Krux SMB Blog - Helping You Understand Analytics

Developing Personas for Marketing

Tuesday, October 8th, 2013 - posted by Krux SMB to Advertise, Audience Analytics, Marketing, Social.

You may already know that a persona is a fictitious representative of a segment of your target demographic. But do you know why it’s important to develop and maintain well curated personas of your customers? Developing personas is a great way to begin to put real faces to names. It helps your marketing team really understand your customers better, and allows you to refine the audience you want to target.

Wikipedia - Gamer

Personas and Why You Need Them

The premise behind developing a marketing persona is that you allow your marketing team to be more strategic in catering to each audience. You are putting a face, which is much more relatable than a pile of statistics, on your customer.

Many companies name their personas, some even create cardboard cutouts to keep their marketing department focused on the right people. Organizations take these steps because they realize how important it is to internalize the customer that they are trying to attract and to relate to them as human beings. The truth is that everything connected to customer acquisition and retention should hinge off of these personas, whether it be product development, content creation, or sales followup, in order to stay focused on the right customers.

Additionally, these characters should be more than just Christine, the 30 year old Hispanic mother of two kids who stays at home while her husband works. It’s important to know sources of influence for Jane, the motivators for her purchases and behavior patterns. Does she pinch pennies to buy soccer cleats for her six year old boy or are shopping trips an everyday occurrence? Understanding purchasing behavior can help you decrease time to conversion, increase conversion rates, or sell add ons.

How to Develop Your Personas

Developing customer profiles can be expensive and time consuming, but it doesn’t have to start that way. You can begin by analyzing the data you gather from site analytics. Where do your visitors come from and how do they get there? Looking at the keywords report can provide insight as to why people come to your site. Are they mostly returning visitors or potential customers looking to solve a problem?

A survey is a great next step to take in delving deeper into your personas. If you have an email list, send out a survey or ask website visitors to answer some questions. Response rates can be low, so provide incentive to win a trip or cash in order to get statistically significant numbers.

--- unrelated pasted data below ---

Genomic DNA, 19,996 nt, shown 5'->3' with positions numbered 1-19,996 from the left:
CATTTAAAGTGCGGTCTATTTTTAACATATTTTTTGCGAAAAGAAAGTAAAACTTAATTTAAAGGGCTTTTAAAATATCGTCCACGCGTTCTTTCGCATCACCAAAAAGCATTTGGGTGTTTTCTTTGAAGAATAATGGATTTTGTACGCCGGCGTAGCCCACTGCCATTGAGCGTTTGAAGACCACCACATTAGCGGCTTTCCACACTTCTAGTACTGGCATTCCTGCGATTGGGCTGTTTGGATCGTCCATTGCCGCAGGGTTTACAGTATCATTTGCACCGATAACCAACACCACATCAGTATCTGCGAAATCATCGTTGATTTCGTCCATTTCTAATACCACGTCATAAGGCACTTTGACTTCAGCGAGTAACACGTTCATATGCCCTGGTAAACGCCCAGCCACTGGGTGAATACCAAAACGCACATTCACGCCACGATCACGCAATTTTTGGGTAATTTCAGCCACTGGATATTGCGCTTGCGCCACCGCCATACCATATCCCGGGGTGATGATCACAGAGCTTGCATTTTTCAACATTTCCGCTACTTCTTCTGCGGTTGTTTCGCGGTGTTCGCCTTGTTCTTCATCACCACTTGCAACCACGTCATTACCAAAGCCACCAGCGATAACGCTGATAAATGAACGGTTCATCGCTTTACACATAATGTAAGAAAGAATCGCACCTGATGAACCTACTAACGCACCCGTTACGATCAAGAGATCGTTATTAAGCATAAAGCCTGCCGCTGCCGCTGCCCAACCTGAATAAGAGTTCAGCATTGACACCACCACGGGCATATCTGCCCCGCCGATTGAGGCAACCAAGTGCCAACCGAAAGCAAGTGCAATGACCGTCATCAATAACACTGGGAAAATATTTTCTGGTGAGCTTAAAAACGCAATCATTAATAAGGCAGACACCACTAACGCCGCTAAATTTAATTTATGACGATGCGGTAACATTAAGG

Interviews are also an essential part of understanding what drives your target audience. These sessions should include those brand loyal customers that rave about your product as well as “bad” customers. Unhappy customers will show patterns that can help you form more solid conclusions about your personas. For example, you might find out that your product is too technical and bulky or that the user interface needs an API to eliminate unnecessary work. Either way, this gives insight about your product and the challenges that your customers face.

While surveys are easy to implement, they won’t give the same amount of depth as interviews do. It’s been recommended that you perform anywhere between 5-10 interviews to get enough information to develop 3-5 customer personas.

How to Get the Right Information

There are numerous resources that list questions to ask during persona development, so we’ll cover this lightly. Ultimately, you want these answers as a result of the questions you ask:

  • How do you best reach them?
  • How do you attract and retain their interest?
  • How do you help them?
  • How do they make purchasing decisions?

Keep in mind that the main objective of these interviews is to understand motivators and behaviors. Following up answers with a simple “Why?” can help people to reflect on their answers and help you to learn more about their core drivers.

By understanding the questions above, you should be able to:

  • Communicate effectively with your audience
  • Engage interest and drive them to your content
  • Provide value
  • Influence purchasing decisions

Now what?

You’ve looked at your website, finished the surveys and completed the interviews. You have all the statistics and data you could ever ask for. How do you take this information and make it easy for the rest of your company to consume? Start by looking for patterns among the different interviewees.

Once patterns and common trends are found, input them into a template for your personas. This template should paint a complete picture of the customer. Make sure you realistically name the persona and find a photo for them.

The persona should list out the following:

  • Basic details about persona
  • Demographics
  • Goals
  • Challenges to persona’s success
  • How you achieve the persona’s goals
  • Quotes during the interview
  • Objections the persona might raise during the sales process
  • Marketing message to your persona

While this might seem overkill, this persona template will help to keep all of your company departments on the same page. It prepares your sales team for their conversations and standardizes communication. You should have one main persona and up to five others that represent your company’s target audiences.

Photo Credit: mikeedesign / Foter / CC BY

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